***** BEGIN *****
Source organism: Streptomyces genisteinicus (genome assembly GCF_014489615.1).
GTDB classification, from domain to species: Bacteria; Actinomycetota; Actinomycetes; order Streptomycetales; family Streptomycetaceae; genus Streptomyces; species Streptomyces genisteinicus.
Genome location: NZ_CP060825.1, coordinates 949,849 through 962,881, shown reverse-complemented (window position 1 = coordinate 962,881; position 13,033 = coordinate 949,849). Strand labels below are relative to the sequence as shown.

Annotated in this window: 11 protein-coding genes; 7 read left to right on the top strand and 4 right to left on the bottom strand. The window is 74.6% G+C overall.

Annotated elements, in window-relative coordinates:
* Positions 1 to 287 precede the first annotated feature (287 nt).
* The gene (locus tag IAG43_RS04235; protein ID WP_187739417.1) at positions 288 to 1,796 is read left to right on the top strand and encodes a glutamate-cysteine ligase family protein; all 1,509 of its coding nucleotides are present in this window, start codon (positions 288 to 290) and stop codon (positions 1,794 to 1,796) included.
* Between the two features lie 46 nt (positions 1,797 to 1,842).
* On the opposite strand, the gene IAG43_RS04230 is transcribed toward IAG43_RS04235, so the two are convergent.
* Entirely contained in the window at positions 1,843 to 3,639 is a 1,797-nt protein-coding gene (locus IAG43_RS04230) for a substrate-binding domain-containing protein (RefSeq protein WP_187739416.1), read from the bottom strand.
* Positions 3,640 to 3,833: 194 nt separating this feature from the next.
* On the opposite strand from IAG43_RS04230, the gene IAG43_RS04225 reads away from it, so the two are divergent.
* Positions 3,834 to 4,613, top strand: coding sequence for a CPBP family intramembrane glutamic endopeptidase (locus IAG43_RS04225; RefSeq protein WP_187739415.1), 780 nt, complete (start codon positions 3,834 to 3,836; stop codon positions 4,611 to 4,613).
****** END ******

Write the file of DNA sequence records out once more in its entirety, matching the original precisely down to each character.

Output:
Source organism: Streptomyces genisteinicus (genome assembly GCF_014489615.1).
GTDB classification, from domain to species: Bacteria; Actinomycetota; Actinomycetes; order Streptomycetales; family Streptomycetaceae; genus Streptomyces; species Streptomyces genisteinicus.
Genome location: NZ_CP060825.1, coordinates 949,849 through 962,881, shown reverse-complemented (window position 1 = coordinate 962,881; position 13,033 = coordinate 949,849). Strand labels below are relative to the sequence as shown.

Annotated in this window: 11 protein-coding genes; 7 read left to right on the top strand and 4 right to left on the bottom strand. The window is 74.6% G+C overall.

Annotated elements, in window-relative coordinates:
* Positions 1 to 287 precede the first annotated feature (287 nt).
* The gene (locus tag IAG43_RS04235; protein ID WP_187739417.1) at positions 288 to 1,796 is read left to right on the top strand and encodes a glutamate-cysteine ligase family protein; all 1,509 of its coding nucleotides are present in this window, start codon (positions 288 to 290) and stop codon (positions 1,794 to 1,796) included.
* Between the two features lie 46 nt (positions 1,797 to 1,842).
* On the opposite strand, the gene IAG43_RS04230 is transcribed toward IAG43_RS04235, so the two are convergent.
* Entirely contained in the window at positions 1,843 to 3,639 is a 1,797-nt protein-coding gene (locus IAG43_RS04230) for a substrate-binding domain-containing protein (RefSeq protein WP_187739416.1), read from the bottom strand.
* Positions 3,640 to 3,833: 194 nt separating this feature from the next.
* On the opposite strand from IAG43_RS04230, the gene IAG43_RS04225 reads away from it, so the two are divergent.
* Positions 3,834 to 4,613, top strand: coding sequence for a CPBP family intramembrane glutamic endopeptidase (locus IAG43_RS04225; RefSeq protein WP_187739415.1), 780 nt, complete (start codon positions 3,834 to 3,836; stop codon positions 4,611 to 4,613).